|Couldn't find a picture|
of Hansen, but this is
one of his books
James N. Hanson and Gerardus Bouw appear to be the main contributors to the website of the Association of Biblical Astronomy. And yes, they reject heliocentricity and pretty much any major scientific discovery since Tycho Brahe (and, in fact, the work of Satan has to be invoked at rather fundamental levels at well, as described here, since evidence will clearly not do the trick they want to perform in these cases). It is all a remarkable example of cargo cult science, where physical notions and technical terminology are thrown around, experiments referred to, and names dropped without the trappings of anything resembling understanding of what is actually going on, all based on the idea that “[o]f all the sciences, the Holy Bible has more to say about astronomy than any other.” Much of the site is devoted to lamenting the rejection of their views by standard young earth creationists, though admittedly Hanson and Bouw feel compelled to rebut the claims of their more radical brethren, the flat-earthers.
|Bouw (I think)|
At least they claim to have plenty of evidence for their views. For instance “Fear before him, all the earth: the world also shall be stable, that it be not moved” (1. Chronicles, 16:30), “Say among the heathen that the LORD reigneth: the world also shall be established that it shall not be moved: he shall judge the people righteously” (Psalms 96:10), and “Who laid the foundations of the earth, that it should not be removed for ever” (Psalms 104:5). Compared to those basic, revolutionary observations, James Hanson’s research are mere footnotes to tidy up the details.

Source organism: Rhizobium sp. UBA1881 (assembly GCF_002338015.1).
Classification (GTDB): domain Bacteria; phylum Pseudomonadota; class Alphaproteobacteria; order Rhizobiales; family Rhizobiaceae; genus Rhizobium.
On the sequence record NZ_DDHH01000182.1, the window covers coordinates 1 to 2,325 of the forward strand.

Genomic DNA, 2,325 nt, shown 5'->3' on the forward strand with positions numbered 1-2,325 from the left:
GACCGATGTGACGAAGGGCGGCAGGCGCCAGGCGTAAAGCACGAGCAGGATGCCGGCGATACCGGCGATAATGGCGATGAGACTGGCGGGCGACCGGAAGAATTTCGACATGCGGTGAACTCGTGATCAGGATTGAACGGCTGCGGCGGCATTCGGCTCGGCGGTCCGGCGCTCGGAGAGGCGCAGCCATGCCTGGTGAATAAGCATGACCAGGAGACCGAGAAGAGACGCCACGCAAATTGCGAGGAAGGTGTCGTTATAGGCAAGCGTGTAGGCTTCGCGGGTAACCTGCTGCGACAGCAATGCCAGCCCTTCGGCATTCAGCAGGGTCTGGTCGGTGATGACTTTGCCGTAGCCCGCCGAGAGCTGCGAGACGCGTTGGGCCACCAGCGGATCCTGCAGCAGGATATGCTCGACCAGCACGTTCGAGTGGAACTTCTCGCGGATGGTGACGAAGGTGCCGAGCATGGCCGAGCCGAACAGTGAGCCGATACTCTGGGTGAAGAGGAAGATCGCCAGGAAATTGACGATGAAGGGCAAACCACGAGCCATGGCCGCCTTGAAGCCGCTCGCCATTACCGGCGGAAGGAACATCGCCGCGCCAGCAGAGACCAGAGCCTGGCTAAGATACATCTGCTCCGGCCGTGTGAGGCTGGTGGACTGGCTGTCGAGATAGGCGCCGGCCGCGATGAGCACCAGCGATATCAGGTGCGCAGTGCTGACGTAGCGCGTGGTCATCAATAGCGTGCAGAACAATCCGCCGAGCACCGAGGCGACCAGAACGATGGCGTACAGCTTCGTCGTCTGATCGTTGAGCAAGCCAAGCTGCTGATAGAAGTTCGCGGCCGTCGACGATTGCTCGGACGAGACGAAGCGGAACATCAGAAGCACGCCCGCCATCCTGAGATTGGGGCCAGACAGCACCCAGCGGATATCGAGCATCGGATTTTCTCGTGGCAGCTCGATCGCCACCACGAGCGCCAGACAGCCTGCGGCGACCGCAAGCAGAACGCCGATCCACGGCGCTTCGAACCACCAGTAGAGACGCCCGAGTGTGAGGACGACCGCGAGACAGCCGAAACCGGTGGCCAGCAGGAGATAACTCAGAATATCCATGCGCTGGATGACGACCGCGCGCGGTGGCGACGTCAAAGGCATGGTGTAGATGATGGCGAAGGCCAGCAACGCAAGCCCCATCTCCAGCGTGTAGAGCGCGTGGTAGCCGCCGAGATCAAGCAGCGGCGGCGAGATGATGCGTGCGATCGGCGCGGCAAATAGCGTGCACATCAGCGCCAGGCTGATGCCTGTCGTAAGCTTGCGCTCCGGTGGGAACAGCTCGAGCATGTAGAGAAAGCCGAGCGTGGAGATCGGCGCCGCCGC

If you are still curious, they are willing to sell you some books on the matter, including Hanson’s The Bible and Geocentricity and Bouw’s The Copernican Revolution: A Fable for Educated Men (listed as a “technical publication”; the product description states that the material collected in the book “was submitted to Creation Ex Nihilo [not exactly a scientific journal] but was rejected for publication for reasons not always clearly explained,” but it is unclear what would count as an explanation for Bouw), as well as some rather elderly tomes on the issues.
The Society also publishes a quarterly magazine, The Biblical Astronomer Quarterly. They warn us that “Some articles in the quarterly will be of a technical nature,” but gives us a list of the most popular ones so that we can check for ourselves. The most popular article listed under “technical articles” is an article written by Gerardus Bouw about the New World Order (and entropy; it is truly a must-read – it is probably one of the most remarkable articles I have ever seen; strongly recommended).
Diagnosis: Hard to say. The very existence of these people is a thorn in the side for young earth creationists, primarily, and it is doubtful that they can cause much serious harm.